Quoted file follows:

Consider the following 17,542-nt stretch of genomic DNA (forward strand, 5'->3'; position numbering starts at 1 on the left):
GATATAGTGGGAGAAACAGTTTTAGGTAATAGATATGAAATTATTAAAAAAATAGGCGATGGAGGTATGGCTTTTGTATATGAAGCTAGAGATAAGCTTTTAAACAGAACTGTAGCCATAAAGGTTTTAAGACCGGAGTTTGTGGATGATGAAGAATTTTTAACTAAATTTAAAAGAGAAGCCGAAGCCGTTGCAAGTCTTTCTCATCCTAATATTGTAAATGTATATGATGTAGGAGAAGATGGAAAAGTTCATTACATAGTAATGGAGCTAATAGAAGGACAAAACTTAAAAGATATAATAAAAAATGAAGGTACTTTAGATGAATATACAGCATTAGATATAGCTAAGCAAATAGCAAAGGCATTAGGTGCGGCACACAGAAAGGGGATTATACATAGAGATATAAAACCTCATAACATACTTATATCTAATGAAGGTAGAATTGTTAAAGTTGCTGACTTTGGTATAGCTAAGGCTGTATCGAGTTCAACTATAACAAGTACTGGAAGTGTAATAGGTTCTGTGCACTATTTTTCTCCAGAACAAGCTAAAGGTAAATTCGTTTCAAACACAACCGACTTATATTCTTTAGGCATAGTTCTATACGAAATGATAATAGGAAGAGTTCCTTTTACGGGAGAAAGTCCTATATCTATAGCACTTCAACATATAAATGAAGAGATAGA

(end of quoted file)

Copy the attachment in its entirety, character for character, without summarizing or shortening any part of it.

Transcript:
Consider the following 17,542-nt stretch of genomic DNA (forward strand, 5'->3'; position numbering starts at 1 on the left):
GATATAGTGGGAGAAACAGTTTTAGGTAATAGATATGAAATTATTAAAAAAATAGGCGATGGAGGTATGGCTTTTGTATATGAAGCTAGAGATAAGCTTTTAAACAGAACTGTAGCCATAAAGGTTTTAAGACCGGAGTTTGTGGATGATGAAGAATTTTTAACTAAATTTAAAAGAGAAGCCGAAGCCGTTGCAAGTCTTTCTCATCCTAATATTGTAAATGTATATGATGTAGGAGAAGATGGAAAAGTTCATTACATAGTAATGGAGCTAATAGAAGGACAAAACTTAAAAGATATAATAAAAAATGAAGGTACTTTAGATGAATATACAGCATTAGATATAGCTAAGCAAATAGCAAAGGCATTAGGTGCGGCACACAGAAAGGGGATTATACATAGAGATATAAAACCTCATAACATACTTATATCTAATGAAGGTAGAATTGTTAAAGTTGCTGACTTTGGTATAGCTAAGGCTGTATCGAGTTCAACTATAACAAGTACTGGAAGTGTAATAGGTTCTGTGCACTATTTTTCTCCAGAACAAGCTAAAGGTAAATTCGTTTCAAACACAACCGACTTATATTCTTTAGGCATAGTTCTATACGAAATGATAATAGGAAGAGTTCCTTTTACGGGAGAAAGTCCTATATCTATAGCACTTCAACATATAAATGAAGAGATAGA